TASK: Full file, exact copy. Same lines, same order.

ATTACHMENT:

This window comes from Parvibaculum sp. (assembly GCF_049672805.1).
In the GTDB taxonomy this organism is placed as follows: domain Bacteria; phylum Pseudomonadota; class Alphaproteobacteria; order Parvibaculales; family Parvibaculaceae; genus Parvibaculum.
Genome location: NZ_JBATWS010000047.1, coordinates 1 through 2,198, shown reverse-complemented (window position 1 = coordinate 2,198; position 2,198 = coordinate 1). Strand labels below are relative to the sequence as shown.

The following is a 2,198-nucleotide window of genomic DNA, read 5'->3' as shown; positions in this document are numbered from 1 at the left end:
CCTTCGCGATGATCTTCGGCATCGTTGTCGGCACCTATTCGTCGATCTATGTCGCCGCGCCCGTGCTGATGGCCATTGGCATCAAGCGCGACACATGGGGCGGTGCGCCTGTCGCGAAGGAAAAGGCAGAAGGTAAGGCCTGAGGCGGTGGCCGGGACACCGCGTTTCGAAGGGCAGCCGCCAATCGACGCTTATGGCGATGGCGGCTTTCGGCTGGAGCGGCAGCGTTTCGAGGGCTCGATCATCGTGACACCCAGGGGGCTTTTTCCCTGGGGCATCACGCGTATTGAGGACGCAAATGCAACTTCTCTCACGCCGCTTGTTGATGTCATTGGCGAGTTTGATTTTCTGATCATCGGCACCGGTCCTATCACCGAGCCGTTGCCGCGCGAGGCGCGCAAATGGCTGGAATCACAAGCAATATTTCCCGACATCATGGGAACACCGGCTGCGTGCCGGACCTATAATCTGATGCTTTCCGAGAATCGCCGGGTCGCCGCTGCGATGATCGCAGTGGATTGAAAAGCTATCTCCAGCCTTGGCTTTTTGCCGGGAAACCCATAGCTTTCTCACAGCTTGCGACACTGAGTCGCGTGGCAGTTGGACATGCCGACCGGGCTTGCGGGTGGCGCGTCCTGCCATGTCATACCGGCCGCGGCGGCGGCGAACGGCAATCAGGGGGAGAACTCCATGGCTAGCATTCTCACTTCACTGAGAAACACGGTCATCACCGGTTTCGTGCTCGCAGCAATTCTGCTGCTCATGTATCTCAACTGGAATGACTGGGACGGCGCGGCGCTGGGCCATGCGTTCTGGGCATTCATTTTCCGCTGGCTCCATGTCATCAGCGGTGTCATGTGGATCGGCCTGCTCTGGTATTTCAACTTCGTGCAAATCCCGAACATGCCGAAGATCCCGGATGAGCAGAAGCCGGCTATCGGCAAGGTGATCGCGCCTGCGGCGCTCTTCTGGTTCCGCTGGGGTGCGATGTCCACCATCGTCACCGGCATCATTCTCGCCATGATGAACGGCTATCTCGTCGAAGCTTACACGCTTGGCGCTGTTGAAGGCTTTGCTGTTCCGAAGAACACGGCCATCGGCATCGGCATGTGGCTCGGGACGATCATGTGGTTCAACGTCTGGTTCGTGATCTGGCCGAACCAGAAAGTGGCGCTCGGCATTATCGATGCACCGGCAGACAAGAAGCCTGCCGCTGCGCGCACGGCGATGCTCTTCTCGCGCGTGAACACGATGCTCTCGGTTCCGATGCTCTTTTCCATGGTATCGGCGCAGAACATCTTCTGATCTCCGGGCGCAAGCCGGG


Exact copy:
This window comes from Parvibaculum sp. (assembly GCF_049672805.1).
In the GTDB taxonomy this organism is placed as follows: domain Bacteria; phylum Pseudomonadota; class Alphaproteobacteria; order Parvibaculales; family Parvibaculaceae; genus Parvibaculum.
Genome location: NZ_JBATWS010000047.1, coordinates 1 through 2,198, shown reverse-complemented (window position 1 = coordinate 2,198; position 2,198 = coordinate 1). Strand labels below are relative to the sequence as shown.

The following is a 2,198-nucleotide window of genomic DNA, read 5'->3' as shown; positions in this document are numbered from 1 at the left end:
CCTTCGCGATGATCTTCGGCATCGTTGTCGGCACCTATTCGTCGATCTATGTCGCCGCGCCCGTGCTGATGGCCATTGGCATCAAGCGCGACACATGGGGCGGTGCGCCTGTCGCGAAGGAAAAGGCAGAAGGTAAGGCCTGAGGCGGTGGCCGGGACACCGCGTTTCGAAGGGCAGCCGCCAATCGACGCTTATGGCGATGGCGGCTTTCGGCTGGAGCGGCAGCGTTTCGAGGGCTCGATCATCGTGACACCCAGGGGGCTTTTTCCCTGGGGCATCACGCGTATTGAGGACGCAAATGCAACTTCTCTCACGCCGCTTGTTGATGTCATTGGCGAGTTTGATTTTCTGATCATCGGCACCGGTCCTATCACCGAGCCGTTGCCGCGCGAGGCGCGCAAATGGCTGGAATCACAAGCAATATTTCCCGACATCATGGGAACACCGGCTGCGTGCCGGACCTATAATCTGATGCTTTCCGAGAATCGCCGGGTCGCCGCTGCGATGATCGCAGTGGATTGAAAAGCTATCTCCAGCCTTGGCTTTTTGCCGGGAAACCCATAGCTTTCTCACAGCTTGCGACACTGAGTCGCGTGGCAGTTGGACATGCCGACCGGGCTTGCGGGTGGCGCGTCCTGCCATGTCATACCGGCCGCGGCGGCGGCGAACGGCAATCAGGGGGAGAACTCCATGGCTAGCATTCTCACTTCACTGAGAAACACGGTCATCACCGGTTTCGTGCTCGCAGCAATTCTGCTGCTCATGTATCTCAACTGGAATGACTGGGACGGCGCGGCGCTGGGCCATGCGTTCTGGGCATTCATTTTCCGCTGGCTCCATGTCATCAGCGGTGTCATGTGGATCGGCCTGCTCTGGTATTTCAACTTCGTGCAAATCCCGAACATGCCGAAGATCCCGGATGAGCAGAAGCCGGCTATCGGCAAGGTGATCGCGCCTGCGGCGCTCTTCTGGTTCCGCTGGGGTGCGATGTCCACCATCGTCACCGGCATCATTCTCGCCATGATGAACGGCTATCTCGTCGAAGCTTACACGCTTGGCGCTGTTGAAGGCTTTGCTGTTCCGAAGAACACGGCCATCGGCATCGGCATGTGGCTCGGGACGATCATGTGGTTCAACGTCTGGTTCGTGATCTGGCCGAACCAGAAAGTGGCGCTCGGCATTATCGATGCACCGGCAGACAAGAAGCCTGCCGCTGCGCGCACGGCGATGCTCTTCTCGCGCGTGAACACGATGCTCTCGGTTCCGATGCTCTTTTCCATGGTATCGGCGCAGAACATCTTCTGATCTCCGGGCGCAAGCCGGG